DESPITE being a renowned tourist destination Koh Samui continues to suffer from water shortage with tap water either not flowing or doing so weakly and this affecting the daily life of local people as well as hotel and tourism operators, Naewna newspaper said today (June 30).
Both ordinary people and entrepreneurs have installed tanks to store water which they buy from private water trucks to meet their daily needs at a cost of 250-300 baht per 2,000 litres.
This increases their expenses with some hotels and tour businesses having to spend hundreds of thousands of baht every month to buy water for their guests.
They are afraid if it does not rain soon then the groundwater will dry up and this will further exacerbate their dire struggle.
Reporters on the island said the months-long lack of rain and increased demand had led to the water at Phru Na Mueang and Phru Krachut reservoirs plus Hin Lad waterfall reaching its lowest point. This is now sufficient for a 30-day supply.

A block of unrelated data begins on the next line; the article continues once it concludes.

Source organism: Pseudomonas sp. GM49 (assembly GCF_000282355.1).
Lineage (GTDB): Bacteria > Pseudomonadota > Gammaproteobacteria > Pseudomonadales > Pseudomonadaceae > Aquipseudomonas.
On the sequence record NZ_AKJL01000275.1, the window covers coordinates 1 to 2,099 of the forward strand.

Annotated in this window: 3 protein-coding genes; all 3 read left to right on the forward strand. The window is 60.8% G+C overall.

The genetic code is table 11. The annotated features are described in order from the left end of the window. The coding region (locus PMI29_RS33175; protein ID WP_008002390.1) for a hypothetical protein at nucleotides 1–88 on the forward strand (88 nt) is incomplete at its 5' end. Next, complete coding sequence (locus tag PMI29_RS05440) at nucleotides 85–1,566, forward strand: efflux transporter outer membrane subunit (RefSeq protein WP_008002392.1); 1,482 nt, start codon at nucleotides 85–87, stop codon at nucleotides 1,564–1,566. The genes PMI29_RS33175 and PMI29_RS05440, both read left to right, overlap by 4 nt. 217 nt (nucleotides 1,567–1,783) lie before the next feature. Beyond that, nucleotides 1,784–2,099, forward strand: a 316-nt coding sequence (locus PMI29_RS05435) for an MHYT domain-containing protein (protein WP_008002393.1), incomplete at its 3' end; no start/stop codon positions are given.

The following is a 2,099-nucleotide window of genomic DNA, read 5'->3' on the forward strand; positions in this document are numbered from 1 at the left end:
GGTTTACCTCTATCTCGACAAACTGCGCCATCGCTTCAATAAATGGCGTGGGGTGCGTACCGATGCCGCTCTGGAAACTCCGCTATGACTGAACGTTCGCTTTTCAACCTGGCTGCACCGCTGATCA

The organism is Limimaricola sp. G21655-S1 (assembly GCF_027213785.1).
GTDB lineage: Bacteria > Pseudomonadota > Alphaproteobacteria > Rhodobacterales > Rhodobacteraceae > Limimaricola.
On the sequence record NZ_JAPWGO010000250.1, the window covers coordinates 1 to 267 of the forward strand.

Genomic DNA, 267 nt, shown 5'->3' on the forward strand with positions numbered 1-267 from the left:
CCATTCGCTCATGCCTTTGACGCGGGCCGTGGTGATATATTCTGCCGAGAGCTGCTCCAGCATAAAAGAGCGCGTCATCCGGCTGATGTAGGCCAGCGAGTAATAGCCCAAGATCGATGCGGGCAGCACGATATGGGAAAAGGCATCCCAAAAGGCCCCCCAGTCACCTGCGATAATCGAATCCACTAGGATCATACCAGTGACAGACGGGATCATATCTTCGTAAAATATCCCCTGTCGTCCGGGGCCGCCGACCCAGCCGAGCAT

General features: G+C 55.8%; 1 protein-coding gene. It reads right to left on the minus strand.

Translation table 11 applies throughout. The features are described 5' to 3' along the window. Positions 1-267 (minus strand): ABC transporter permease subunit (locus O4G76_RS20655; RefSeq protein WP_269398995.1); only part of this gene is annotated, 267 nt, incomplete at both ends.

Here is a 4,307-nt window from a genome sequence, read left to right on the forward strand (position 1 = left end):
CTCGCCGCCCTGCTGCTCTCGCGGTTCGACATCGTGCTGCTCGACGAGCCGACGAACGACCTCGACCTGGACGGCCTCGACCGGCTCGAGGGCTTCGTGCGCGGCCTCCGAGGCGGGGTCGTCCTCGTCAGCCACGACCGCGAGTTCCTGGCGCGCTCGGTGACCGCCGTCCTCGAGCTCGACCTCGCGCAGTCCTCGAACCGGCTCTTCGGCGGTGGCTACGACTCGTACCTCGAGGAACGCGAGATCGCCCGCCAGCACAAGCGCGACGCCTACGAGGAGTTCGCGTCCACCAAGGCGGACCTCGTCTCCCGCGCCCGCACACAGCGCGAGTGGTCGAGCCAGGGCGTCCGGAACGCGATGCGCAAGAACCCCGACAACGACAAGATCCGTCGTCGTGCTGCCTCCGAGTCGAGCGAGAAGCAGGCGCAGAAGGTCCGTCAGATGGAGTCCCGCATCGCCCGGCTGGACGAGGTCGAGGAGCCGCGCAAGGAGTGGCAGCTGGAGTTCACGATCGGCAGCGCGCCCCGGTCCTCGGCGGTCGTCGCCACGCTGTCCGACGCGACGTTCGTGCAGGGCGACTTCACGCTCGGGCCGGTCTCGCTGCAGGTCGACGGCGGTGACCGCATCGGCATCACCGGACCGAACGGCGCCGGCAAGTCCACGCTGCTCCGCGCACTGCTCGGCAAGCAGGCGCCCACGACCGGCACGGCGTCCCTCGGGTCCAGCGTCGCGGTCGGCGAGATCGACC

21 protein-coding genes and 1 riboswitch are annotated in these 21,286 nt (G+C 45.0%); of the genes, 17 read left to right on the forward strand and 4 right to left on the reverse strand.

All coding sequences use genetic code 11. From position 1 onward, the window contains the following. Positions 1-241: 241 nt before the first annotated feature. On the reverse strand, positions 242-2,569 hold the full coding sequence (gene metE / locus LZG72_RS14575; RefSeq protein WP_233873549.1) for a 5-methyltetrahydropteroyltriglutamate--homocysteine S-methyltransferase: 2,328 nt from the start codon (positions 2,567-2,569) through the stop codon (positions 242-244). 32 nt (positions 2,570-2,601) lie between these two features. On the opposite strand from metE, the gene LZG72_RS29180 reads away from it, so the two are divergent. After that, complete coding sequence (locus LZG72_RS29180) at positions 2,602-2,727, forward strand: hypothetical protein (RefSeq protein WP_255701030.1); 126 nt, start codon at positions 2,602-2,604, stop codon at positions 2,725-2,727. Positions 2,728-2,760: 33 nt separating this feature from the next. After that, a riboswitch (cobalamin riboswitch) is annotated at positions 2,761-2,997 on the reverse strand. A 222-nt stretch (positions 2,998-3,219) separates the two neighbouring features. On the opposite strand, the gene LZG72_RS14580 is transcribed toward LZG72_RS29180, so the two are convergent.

After that new water distribution arrangement would have to be made with production reduced even though there is an undersea pipeline bringing in supply from the mainland but this is not enough to meet the demand. Both local and tourism operators will be greatly affected.
Mr. Ratchaporn Poolsawat, head of the Koh Samui Tourism Promotion Association, said entrepreneurs now shoulder a heavier burden as private water delivery cost has risen. Amid the dwindling resources is the fear of an El Niño-induced drought.
In addition Koh Samui now wants workers to return as the tourism industry has gained momentum but if the cost of living here is high it might deter them from doing so.
However Mr. Prateep Kusonwatana, head of Provincial Waterworks Authority Region 4, said a project is underway to improve tap water distribution with water trucks also making deliveries in case of emergency.
At present the daily supply from Phru Na Mueang and Hin Lad waterfall stations is approximately 15,000 cubic metres while the undersea pipeline delivers 24,000 cubic metres.
Even so, from tomorrow July 1 water will be distributed on alternate days until the situation returns to normal, he added.
A Koh Samui reservoir. Photos: Naewna